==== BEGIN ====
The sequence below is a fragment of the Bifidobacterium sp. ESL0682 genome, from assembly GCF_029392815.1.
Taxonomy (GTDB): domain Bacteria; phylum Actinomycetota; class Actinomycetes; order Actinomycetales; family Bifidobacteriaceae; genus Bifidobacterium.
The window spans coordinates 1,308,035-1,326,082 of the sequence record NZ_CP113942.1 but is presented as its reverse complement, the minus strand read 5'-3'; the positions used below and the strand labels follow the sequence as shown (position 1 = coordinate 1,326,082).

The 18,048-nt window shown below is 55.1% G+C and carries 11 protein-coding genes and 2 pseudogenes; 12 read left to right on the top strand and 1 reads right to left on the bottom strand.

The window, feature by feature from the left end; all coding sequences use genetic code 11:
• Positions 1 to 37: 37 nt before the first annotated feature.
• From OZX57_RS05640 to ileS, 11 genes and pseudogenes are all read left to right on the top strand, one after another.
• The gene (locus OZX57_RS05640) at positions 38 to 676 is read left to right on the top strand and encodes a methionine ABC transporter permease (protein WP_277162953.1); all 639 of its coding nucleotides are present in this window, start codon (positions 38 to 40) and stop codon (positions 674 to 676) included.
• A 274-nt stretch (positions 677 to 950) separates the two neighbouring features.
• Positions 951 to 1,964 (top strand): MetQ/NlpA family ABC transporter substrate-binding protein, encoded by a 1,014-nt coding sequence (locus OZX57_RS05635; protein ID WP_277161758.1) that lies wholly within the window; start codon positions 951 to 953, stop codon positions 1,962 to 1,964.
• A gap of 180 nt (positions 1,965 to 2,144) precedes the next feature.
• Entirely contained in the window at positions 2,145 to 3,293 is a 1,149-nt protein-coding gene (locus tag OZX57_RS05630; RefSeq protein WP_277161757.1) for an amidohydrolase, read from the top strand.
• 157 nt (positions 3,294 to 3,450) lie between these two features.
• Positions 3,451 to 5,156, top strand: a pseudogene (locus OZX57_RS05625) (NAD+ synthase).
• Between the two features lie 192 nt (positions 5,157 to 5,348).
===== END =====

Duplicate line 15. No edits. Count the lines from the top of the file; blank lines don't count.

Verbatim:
• Between the two features lie 192 nt (positions 5,157 to 5,348).